Covering books and digital resources across all fields of history
Like us on FacebookFollow us on Twitter

ISSN 1749-8155

Browse all Reviews

Review Date: 
6 Sep 2012

Historians have great cause to be grateful to the precocious bureaucrats of medieval England, whose records they have exploited to shed light on so many aspects of the past. They should be equally thankful for the generations of scholars who have produced printed calendars of such records since the foundation of the Record Commission in 1800.

Review Date: 
31 May 2010

Helen Lacey’s excellent book appears at a time when the exercise of executive and judicial clemency has become a topical talking point.

Review Date: 
1 Oct 2008

In March 1279 King Edward I commissioned a great inquiry into landholding in England. The surviving returns were arranged by hundred, hence their name ‘the Hundred Rolls’, and give a picture of rural society which, in its level of detail, goes far beyond that found in Domesday Book. If this was intended as a second Domesday, it was a superior version of it.

Review Date: 
30 Apr 2008

The central place of petitioning in the work of the English parliament has long been recognised.

Review Date: 
30 Apr 2008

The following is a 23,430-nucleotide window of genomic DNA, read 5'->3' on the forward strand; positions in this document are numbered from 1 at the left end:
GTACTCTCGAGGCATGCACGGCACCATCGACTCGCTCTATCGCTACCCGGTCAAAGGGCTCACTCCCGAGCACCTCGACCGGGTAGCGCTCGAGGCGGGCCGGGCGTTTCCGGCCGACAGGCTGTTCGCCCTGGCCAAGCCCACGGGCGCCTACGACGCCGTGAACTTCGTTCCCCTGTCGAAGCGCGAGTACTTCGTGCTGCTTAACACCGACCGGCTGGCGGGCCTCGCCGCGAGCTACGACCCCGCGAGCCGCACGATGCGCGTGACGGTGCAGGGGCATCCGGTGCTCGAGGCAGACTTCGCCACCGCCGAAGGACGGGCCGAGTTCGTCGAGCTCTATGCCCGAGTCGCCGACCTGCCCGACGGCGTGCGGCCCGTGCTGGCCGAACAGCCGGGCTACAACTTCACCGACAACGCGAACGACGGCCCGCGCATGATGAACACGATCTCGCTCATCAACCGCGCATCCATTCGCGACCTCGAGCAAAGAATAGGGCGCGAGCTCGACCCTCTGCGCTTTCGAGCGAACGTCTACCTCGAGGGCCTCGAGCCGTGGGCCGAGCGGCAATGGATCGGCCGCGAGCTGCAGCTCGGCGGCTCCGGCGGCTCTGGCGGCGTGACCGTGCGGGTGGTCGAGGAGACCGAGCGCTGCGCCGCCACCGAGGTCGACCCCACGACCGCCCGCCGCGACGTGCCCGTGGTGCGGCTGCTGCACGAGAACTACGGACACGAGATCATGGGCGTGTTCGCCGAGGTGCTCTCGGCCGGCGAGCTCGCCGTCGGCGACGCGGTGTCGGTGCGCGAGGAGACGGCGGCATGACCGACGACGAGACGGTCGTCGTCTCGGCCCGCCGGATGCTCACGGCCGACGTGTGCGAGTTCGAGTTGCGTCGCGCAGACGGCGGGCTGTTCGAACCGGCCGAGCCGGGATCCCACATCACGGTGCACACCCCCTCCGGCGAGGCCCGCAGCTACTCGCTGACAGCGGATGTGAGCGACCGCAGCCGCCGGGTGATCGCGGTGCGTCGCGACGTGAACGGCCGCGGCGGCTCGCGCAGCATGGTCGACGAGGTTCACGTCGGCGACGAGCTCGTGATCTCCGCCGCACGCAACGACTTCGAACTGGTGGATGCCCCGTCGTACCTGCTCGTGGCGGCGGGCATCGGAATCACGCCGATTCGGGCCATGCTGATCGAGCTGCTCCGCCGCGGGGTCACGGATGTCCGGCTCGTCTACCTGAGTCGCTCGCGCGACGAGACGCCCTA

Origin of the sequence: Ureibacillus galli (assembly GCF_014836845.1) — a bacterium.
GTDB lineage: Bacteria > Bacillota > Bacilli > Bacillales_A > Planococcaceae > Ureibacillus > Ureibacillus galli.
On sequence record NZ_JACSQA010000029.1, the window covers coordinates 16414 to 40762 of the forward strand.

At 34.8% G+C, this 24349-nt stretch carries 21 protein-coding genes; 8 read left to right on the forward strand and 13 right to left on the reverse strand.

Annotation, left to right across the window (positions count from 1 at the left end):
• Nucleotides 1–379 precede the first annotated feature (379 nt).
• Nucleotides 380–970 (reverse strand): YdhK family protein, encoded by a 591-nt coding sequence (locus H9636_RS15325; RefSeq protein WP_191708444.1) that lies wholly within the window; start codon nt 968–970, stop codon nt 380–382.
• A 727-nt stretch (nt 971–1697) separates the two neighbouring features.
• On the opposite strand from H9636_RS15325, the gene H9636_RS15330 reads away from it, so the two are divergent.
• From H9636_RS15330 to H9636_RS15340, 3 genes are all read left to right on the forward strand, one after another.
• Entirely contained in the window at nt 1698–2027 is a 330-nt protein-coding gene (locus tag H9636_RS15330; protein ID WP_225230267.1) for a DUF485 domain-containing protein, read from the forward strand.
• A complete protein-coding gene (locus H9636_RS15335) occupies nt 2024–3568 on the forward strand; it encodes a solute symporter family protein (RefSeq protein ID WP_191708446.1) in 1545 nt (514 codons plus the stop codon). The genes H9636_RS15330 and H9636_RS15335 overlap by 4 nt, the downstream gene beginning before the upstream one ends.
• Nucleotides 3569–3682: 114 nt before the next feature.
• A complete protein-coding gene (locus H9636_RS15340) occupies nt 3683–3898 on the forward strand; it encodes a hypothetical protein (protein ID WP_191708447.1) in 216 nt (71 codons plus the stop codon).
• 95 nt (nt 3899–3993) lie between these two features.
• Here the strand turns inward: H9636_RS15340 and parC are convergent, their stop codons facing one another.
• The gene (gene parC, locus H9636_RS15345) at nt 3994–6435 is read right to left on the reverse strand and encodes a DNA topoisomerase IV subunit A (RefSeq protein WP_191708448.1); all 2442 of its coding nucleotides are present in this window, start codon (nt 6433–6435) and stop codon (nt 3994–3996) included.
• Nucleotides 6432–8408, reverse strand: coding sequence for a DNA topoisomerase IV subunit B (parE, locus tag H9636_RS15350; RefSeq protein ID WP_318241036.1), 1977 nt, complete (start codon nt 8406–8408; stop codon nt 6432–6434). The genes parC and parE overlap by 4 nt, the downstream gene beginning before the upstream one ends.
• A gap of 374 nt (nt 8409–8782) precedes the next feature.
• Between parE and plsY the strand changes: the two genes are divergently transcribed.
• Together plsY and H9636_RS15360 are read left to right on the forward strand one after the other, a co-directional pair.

Law and Authority in Early Modern England is a tribute to a professor of law and history at the University of California, Berkeley who has for over 40 years made important contributions to early modern English history. In fact, as the editors point out, Tom Barnes hardly confined himself to England.

Review Date: 
31 Jan 2008

The Parliament Rolls are the principal record of the meetings of English Parliaments from the 13th to the early 16th centuries. Their importance to scholars of medieval England has long been recognised; between 1776 and 1777 they were edited, under the direction of the Reverend John Strachey, and published as the six-volume edition of Rotuli Parliamentorum.

Review Date: 
1 Feb 2005

The Winchester pipe rolls are among the very greatest monuments to medieval English administration and record-keeping.

Review Date: 
1 Nov 2001

This publication in a convenient and user-friendly format of fifteen essays written by Professor Guy over the past quarter century is to be welcomed.

Review Date: 
1 Nov 2001

In 1960 I published an article on the leather industry using the probate inventories of 55 leather workers. I am reminded of this piece of almost forgotten biography by a contributor to this volume. I remember only two things about the article.